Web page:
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Article

Global Climate Change and the Reallocation of Water  

Rhett B. Larson

Increased water variability is one of the most pressing challenges presented by global climate change. A warmer atmosphere will hold more water and will result in more frequent and more intense El Niño events. Domestic and international water rights regimes must adapt to the more extreme drought and flood cycles resulting from these phenomena. Laws that allocate rights to water, both at the domestic level between water users and at the international level between nations sharing transboundary water sources, are frequently rigid governance systems ill-suited to adapt to a changing climate. Often, water laws allocate a fixed quantity of water for a certain type of use. At the domestic level, such rights may be considered legally protected private property rights or guaranteed human rights. At the international level, such water allocation regimes may also be dictated by human rights, as well as concerns for national sovereignty. These legal considerations may ossify water governance and inhibit water managers’ abilities to alter water allocations in response to changing water supplies. To respond to water variability arising from climate change, such laws must be reformed or reinterpreted to enhance their adaptive capacity. Such adaptation should consider both intra-generational equity and inter-generational equity. One potential approach to reinterpreting such water rights regimes is a stronger emphasis on the public trust doctrine. In many nations, water is a public trust resource, owned by the state and held in trust for the benefit of all citizens. Rights to water under this doctrine are merely usufructuary—a right to make a limited use of a specified quantity of water subject to governmental approval. The recognition and enforcement of the fiduciary obligation of water governance institutions to equitably manage the resource, and characterization of water rights as usufructuary, could introduce needed adaptive capacity into domestic water allocation laws. The public trust doctrine has been influential even at the international level, and that influence could be enhanced by recognizing a comparable fiduciary obligation for inter-jurisdictional institutions governing international transboundary waters. Legal reforms to facilitate water markets may also introduce greater adaptive capacity into otherwise rigid water allocation regimes. Water markets are frequently inefficient for several reasons, including lack of clarity in water rights, externalities inherent in a resource that ignores political boundaries, high transaction costs arising from differing economic and cultural valuations of water, and limited competition when water utilities are frequently natural monopolies. Legal reforms that clarify property rights in water, specify the minimum quantity, quality, and affordability of water to meet basic human needs and environmental flows, and mandate participatory and transparent water pricing and contracting could allow greater flexibility in water allocations through more efficient and equitable water markets.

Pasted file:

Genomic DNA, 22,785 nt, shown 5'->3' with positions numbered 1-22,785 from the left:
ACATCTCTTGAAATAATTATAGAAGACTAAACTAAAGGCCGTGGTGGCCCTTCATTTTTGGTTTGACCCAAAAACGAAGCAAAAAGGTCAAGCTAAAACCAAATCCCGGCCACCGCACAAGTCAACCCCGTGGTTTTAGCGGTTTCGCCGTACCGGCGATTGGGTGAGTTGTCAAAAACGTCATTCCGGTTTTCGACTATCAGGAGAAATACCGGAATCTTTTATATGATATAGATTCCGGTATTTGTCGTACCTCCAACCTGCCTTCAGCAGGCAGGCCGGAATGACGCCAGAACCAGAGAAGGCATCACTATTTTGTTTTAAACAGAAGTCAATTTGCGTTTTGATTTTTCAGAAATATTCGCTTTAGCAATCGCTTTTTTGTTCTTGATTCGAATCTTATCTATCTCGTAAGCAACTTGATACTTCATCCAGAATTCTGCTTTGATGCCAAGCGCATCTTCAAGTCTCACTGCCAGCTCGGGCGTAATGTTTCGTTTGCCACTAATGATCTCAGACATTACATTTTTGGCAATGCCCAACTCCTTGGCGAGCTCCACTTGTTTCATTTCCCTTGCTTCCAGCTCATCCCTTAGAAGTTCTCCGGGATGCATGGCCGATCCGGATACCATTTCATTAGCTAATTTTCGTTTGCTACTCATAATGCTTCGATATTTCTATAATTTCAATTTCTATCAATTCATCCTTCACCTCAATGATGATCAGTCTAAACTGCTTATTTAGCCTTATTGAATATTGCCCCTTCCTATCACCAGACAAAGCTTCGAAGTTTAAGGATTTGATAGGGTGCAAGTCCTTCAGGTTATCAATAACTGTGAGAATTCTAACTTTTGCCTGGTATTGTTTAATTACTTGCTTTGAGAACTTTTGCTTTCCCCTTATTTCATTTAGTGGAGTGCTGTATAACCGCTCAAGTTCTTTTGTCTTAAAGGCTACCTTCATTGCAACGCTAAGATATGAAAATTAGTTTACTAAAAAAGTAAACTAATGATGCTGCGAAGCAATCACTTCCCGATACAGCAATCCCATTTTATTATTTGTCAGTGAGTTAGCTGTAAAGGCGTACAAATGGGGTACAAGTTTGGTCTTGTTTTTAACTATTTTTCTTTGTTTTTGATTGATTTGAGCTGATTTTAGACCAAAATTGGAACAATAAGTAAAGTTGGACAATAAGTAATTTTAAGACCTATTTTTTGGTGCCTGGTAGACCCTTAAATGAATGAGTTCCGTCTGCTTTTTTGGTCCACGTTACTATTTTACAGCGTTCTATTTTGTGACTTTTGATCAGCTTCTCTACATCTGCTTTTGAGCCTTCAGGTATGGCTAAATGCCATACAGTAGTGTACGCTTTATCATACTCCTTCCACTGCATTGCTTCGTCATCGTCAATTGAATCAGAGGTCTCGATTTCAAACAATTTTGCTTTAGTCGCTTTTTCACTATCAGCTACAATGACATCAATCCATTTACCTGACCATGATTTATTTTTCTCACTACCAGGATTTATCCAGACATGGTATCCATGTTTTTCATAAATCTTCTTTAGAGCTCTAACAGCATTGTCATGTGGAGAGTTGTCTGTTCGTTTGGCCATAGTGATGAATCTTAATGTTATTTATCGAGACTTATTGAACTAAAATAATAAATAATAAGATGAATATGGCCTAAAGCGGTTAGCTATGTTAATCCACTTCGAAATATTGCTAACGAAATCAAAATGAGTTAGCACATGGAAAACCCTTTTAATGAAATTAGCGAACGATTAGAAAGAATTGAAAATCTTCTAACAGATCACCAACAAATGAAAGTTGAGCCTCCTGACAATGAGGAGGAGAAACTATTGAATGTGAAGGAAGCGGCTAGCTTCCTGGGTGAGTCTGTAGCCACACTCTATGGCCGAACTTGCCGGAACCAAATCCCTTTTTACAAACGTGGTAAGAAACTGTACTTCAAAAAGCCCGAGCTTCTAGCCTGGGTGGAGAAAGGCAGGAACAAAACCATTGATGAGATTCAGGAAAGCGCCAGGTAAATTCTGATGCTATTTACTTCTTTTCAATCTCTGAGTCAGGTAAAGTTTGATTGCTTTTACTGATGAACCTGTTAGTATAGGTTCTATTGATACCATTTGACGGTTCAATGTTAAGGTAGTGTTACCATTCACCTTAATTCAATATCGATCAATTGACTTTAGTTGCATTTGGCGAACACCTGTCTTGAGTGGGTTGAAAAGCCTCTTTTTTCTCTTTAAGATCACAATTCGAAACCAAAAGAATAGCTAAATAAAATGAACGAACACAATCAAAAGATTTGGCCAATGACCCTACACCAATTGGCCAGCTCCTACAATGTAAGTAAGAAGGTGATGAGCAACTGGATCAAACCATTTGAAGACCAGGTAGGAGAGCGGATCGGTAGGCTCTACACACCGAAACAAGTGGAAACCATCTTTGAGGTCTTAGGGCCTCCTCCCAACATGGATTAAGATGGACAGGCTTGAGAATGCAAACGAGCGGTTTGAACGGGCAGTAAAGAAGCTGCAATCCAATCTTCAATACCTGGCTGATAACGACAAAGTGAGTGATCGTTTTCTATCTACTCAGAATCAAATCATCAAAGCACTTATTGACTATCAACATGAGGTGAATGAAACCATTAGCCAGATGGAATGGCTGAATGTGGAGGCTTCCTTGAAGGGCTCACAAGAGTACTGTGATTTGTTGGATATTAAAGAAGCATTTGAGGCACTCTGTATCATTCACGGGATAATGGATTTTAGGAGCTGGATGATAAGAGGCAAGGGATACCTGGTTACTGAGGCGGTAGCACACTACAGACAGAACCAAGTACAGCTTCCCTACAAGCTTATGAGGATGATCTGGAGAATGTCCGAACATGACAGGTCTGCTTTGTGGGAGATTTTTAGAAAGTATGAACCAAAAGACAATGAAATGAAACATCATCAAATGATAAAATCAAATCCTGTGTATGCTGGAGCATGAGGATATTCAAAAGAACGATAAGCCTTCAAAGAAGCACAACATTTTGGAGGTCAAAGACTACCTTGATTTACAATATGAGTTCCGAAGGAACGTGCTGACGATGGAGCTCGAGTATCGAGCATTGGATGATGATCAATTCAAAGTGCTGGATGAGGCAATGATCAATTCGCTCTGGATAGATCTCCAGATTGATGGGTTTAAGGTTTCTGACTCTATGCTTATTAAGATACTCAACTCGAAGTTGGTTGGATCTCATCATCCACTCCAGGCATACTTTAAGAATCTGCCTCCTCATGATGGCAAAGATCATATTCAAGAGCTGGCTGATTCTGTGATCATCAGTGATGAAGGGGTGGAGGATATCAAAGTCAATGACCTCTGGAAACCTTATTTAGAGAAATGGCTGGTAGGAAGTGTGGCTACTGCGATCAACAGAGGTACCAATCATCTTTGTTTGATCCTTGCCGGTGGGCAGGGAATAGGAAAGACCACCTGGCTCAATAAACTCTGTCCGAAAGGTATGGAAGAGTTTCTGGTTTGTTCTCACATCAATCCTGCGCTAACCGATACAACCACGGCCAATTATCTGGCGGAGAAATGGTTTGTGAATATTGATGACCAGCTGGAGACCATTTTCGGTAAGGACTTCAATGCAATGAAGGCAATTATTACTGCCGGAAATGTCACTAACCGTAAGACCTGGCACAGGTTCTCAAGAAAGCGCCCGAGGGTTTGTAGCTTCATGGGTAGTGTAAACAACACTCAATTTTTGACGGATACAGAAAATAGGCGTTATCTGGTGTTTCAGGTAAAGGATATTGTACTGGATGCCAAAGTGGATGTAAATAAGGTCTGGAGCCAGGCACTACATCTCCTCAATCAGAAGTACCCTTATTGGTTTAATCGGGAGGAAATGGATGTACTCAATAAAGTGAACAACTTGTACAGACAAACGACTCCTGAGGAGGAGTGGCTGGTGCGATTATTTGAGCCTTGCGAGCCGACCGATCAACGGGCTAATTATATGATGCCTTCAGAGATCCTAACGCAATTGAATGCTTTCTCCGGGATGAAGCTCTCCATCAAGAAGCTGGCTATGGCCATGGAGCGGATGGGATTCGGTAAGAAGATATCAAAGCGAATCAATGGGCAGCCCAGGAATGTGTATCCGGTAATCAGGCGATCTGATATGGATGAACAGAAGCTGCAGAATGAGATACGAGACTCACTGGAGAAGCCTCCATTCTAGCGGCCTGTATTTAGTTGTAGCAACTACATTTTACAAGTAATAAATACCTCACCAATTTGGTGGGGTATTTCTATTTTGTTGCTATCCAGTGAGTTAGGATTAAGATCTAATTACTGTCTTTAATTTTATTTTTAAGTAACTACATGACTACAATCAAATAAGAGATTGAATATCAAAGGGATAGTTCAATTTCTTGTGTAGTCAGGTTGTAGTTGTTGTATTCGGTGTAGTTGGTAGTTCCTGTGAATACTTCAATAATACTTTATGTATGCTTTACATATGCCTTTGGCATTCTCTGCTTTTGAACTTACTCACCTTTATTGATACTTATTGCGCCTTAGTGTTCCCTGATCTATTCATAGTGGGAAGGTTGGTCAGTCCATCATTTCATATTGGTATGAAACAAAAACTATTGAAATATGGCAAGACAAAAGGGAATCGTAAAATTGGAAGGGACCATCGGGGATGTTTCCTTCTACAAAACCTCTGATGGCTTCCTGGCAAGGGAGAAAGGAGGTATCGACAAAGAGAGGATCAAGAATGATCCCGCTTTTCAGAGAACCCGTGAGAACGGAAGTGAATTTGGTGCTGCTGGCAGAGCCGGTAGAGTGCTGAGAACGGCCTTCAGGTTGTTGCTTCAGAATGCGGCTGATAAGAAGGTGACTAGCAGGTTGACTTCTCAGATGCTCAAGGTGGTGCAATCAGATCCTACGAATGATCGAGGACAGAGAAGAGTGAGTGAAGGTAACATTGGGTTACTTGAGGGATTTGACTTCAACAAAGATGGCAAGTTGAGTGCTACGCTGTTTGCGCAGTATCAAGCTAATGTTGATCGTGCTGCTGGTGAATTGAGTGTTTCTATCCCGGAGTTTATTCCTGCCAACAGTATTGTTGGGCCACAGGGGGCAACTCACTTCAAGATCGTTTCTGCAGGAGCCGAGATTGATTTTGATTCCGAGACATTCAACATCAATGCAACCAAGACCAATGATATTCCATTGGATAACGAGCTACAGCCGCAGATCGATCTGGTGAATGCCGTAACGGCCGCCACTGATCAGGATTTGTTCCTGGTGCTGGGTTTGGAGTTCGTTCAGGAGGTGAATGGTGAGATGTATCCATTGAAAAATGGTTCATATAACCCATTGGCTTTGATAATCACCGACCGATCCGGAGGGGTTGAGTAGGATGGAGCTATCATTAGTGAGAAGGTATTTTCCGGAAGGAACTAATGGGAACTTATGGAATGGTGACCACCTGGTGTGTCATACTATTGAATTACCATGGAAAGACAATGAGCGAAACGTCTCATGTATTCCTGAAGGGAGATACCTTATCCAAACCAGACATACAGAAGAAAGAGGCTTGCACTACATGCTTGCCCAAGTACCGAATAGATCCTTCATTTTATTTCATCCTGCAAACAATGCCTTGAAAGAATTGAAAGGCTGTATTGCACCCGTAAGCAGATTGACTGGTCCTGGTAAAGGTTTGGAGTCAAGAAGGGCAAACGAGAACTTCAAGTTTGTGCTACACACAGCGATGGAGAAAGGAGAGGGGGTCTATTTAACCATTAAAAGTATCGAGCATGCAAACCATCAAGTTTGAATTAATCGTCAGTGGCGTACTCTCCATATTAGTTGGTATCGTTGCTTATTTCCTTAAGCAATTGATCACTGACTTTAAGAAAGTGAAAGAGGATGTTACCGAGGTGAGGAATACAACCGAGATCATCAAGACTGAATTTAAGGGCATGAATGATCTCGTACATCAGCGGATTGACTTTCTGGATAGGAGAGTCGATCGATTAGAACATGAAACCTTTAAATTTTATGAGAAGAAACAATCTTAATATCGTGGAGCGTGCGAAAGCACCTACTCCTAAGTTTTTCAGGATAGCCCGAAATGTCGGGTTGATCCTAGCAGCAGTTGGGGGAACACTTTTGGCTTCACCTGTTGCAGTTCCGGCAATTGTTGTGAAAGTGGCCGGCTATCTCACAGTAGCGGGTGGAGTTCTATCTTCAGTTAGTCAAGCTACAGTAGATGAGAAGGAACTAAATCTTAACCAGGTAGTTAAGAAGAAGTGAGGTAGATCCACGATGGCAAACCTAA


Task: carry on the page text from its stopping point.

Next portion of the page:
Article

Politics of Local Community Engagement in Transboundary Water Negotiations  

Isabela Espindola and Pilar Villar